Poetry and Precision: Johannes Thienemann, the Bird Observatory in Rossitten and Civic Ornithology, 1900-1930

R.F.J. de Bont*

*Corresponding author for this work

Research output: Contribution to journalArticleAcademicpeer-review


In the early twentieth century, ornithology underwent significant changes. So far, these changes, basically, have been studied by focussing on the elite of professional biologists working at universities or state museums. However, important developments also occurred in what Lynn Nyhart has called "the civic realm" of science - the sphere given form by private naturalist associations, nature writers, taxidermists and school teachers. This article studies the changing dynamics of civic ornithology, by looking at one particular case: the influential orinthological observatory in Rossitten, East-Prussia. This observatory, the first of its kind, was founded in 1901 and led, for the first three decades of its existence, by the minister Johannes Thienemann. This article analyses the ornithological practices Thienemann developed in Rossitten and the rhetoric he used to defend these practices. In both, so it is argued, one finds a mixture of the traditional, locally anchored naturalist approach with the new ideals of the "modern" and "experimental" university laboratories. The innovations which Thienemann introduced in this hybrid form of ornithology called for specific spatial strategies which made optimal use of the natural chatacteristics of his workplace and which mobilized a large civic network of geograhically scattered amateurs. At the same time, his work also altered the space he shared with the birds - materially, conceptually and culturally. Thus, this article maintains Thienemann's ornithology can only be understood by acknowledging its continuous interaction with the geographical and civic context in which it arose.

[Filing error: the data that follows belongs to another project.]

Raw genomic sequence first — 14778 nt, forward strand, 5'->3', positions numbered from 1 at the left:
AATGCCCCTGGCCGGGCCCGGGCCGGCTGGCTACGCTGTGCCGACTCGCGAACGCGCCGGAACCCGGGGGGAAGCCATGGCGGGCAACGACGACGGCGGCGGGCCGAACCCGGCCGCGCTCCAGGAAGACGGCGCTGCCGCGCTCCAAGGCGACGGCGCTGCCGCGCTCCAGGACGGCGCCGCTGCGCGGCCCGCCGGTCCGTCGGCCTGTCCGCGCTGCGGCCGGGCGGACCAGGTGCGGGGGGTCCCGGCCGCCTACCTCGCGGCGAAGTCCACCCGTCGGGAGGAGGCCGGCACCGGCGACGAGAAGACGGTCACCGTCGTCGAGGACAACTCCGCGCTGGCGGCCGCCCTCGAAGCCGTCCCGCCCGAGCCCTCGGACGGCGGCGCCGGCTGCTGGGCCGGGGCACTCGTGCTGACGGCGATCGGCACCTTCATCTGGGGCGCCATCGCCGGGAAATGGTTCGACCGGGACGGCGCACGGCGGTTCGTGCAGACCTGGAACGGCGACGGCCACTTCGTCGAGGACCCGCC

Original languageEnglish
Pages (from-to)171-203
Number of pages33
JournalJournal of the History of Biology
Issue number2
Publication statusPublished - May 2011


  • Johannes Thienemann
  • Rossitten
  • bird-banding
  • field biology
  • geography of science
  • ornithology

Cite this